On The Right Road?

When and where do different vehicles need Road Traffic Act (RTA) cover? When will Public Liability cover suffice? Tom Aldridge at TL Dallas explores these questions, which have become more complicated after the statutory requirement for compulsory vehicle insurance altered – so that now vehicles must be insured for use on a road or other public place (Section 143 Road Traffic Act 1988 as amended by the Motor Vehicles [Compulsory Insurance] Regulations 2000).

Over the years, discussions surrounding this change have highlighted situations where individuals – whether members of the public; staff; or, in the case of golf and country clubs, paid-up club members – could be exposed to injury from mechanically-propelled vehicles (MPVs). In many cases, the MPV may not fall within the definition of the Road Traffic Act 1988. This states a ‘motor vehicle’ is a mechanically-propelled vehicle intended or adapted for use on roads.

The golf buggy, the luggage trolley and the zoo bus are, in many cases, direct derivatives of the ubiquitous milk float, which is certainly intended for use on roads.


Private or public?

A better starting point is to perhaps define what does not amount to a road. The simple answer is “private land to which the public does not ordinarily have access”. However, even this definition is open to argument and caution needs to be exercised.

Using the example of a private golf club, we need to question just how ‘private’ most of these are. In many cases, most private courses advertise that visitors are welcome. In addition, we have competitions such as The Open where the course and its facilities are swamped by paying spectators. For these reasons, a ‘private’ establishment can be very public indeed.
In all of these situations, people are exposed to MPVs – on the course; on paths; on access roads; and in car parks. Sooner or later, there will be a claim large enough to attract the attention of the public liability underwriter or, alternatively, there will be no insurance at all and an enterprising solicitor will involve the Motor Insurance Bureau.

Just think about it – perhaps at Carnoustie in July 2018, Rory McIlroy has a three-foot putt for The Open and he catches his fingers in the door of a golf buggy driven by a 15-year old volunteer. Itis only in such an extreme case that one could expect to see a definitive legal judgement and whether ‘intended or adapted for use on roads’, or ‘other public place’ will actually be clarified or expanded upon.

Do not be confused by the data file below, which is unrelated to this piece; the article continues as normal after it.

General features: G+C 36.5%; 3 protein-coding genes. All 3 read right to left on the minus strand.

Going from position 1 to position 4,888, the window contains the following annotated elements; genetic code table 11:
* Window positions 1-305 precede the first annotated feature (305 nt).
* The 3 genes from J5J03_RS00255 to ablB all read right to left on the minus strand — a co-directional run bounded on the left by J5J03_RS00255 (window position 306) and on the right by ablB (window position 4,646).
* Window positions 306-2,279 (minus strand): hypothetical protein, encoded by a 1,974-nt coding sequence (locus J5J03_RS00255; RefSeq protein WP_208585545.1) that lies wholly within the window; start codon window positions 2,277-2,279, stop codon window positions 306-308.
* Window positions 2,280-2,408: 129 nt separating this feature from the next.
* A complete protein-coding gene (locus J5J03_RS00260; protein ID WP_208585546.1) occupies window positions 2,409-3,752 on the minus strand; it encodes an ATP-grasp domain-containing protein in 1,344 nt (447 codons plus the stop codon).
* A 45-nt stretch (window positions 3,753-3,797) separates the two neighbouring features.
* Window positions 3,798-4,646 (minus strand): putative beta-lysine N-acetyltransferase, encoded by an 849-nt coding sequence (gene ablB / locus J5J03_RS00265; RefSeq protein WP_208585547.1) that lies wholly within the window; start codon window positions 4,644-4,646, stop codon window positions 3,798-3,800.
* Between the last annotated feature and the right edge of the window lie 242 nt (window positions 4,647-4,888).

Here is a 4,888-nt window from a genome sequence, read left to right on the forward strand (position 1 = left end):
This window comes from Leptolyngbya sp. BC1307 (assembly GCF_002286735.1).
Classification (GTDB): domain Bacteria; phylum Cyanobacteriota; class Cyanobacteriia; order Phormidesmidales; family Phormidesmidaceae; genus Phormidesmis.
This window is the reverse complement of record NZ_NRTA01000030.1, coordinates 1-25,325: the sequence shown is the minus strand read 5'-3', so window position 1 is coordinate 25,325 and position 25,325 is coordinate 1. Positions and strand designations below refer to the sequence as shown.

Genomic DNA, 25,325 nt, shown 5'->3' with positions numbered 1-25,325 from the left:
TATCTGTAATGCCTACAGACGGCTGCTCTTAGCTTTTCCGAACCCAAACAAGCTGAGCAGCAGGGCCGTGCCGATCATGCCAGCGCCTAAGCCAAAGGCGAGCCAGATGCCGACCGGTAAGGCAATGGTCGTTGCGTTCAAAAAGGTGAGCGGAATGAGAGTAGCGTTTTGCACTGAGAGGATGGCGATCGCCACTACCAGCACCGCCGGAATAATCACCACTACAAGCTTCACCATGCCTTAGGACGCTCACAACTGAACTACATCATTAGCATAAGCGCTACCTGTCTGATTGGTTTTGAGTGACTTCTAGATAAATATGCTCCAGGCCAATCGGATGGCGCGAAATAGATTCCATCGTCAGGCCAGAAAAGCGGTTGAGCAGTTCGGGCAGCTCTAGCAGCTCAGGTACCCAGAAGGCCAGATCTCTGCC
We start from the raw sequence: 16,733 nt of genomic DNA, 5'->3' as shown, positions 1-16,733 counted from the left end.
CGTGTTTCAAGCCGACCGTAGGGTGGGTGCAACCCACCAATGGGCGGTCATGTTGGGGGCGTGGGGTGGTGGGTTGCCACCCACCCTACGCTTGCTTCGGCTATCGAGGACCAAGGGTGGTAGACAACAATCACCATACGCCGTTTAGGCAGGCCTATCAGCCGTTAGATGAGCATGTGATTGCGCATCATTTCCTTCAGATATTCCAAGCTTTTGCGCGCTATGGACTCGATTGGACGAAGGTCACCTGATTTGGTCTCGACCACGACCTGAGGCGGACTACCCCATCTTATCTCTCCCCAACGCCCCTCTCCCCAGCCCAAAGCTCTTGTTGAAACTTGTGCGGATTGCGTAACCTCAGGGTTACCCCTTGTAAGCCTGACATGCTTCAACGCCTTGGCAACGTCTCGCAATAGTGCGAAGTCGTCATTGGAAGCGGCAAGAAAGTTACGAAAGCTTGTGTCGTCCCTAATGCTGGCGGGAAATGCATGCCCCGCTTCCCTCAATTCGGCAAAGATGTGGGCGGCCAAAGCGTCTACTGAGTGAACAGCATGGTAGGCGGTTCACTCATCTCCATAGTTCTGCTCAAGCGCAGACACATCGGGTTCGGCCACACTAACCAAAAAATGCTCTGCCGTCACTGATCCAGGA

In Scotland, the consideration of the meaning of a road has particular significance due to the “right to roam” legislation – which gives members of the public the rights and access to cross land for recreational purposes, provided they exercise the right reasonably and provided it does not adversely affect privacy of the landowner. We would therefore encourage clients to effect Third Party (TP) Motor cover for anything self-propelled used anywhere in Scotland.

Commercial Motor insurers remain able to provide Third Party Road Risks cover at a relatively nominal cost on virtually anything self- propelled. The following could be considered to be amongst the advantages of Third Party Motor cover, in comparison to Public Liability (non Motor) cover:


Limit of Indemnity Public Liability policies ordinarily have more modest limits compared with TP Motor policies – which of course legally require to provide unlimited TP injury limits, as well as a TP property damage limit for non-cars (normally this is £5M, but can be higher).
Excess The RTA obviously prohibits the imposition of an Excess/Deductible on TP Motor claims. Public Liability policies ordinarily have Third Party excesses; usually property damage but sometimes, and increasingly, also personal injury. The Public Liability policy excess is often relatively high when out with the traditional composite providers.
Protecting your claims experience In our portfolio of commercial clients, typically, the Combined Liability policy is the largest spend in the client’s programme. Protecting the claims experience on that policy is therefore arguably paramount to avoid the risk of penal terms being applied to the Policy which could impact on client’s Liability spend.



The British Insurance Brokers’ Association’s (BIBA’s) counsel is always to effect Third Party Motor cover as opposed to relying on the likelihood of a Public Liability non-Motor cover responding; the ultimate fears of reliance on the latter being at some point when a large claim (inevitably) occurs, a senior Public Liability underwriter and/or an enterprising lawyer could potentially make the case precedent for a Motor policy being the only source of indemnity available to an aggrieved policyholder. The larger the claim, then arguably the more likely this outcome could occur.

With thanks from insight supplied by British Insurance Brokers’ Association (BIBA).


If you would like to discuss this topic in more detail, please contact your Account Executive or local TL Dallas office.


Posted by Pippa Dougherty | Monday, November 20th, 2017 Back to Knowledge
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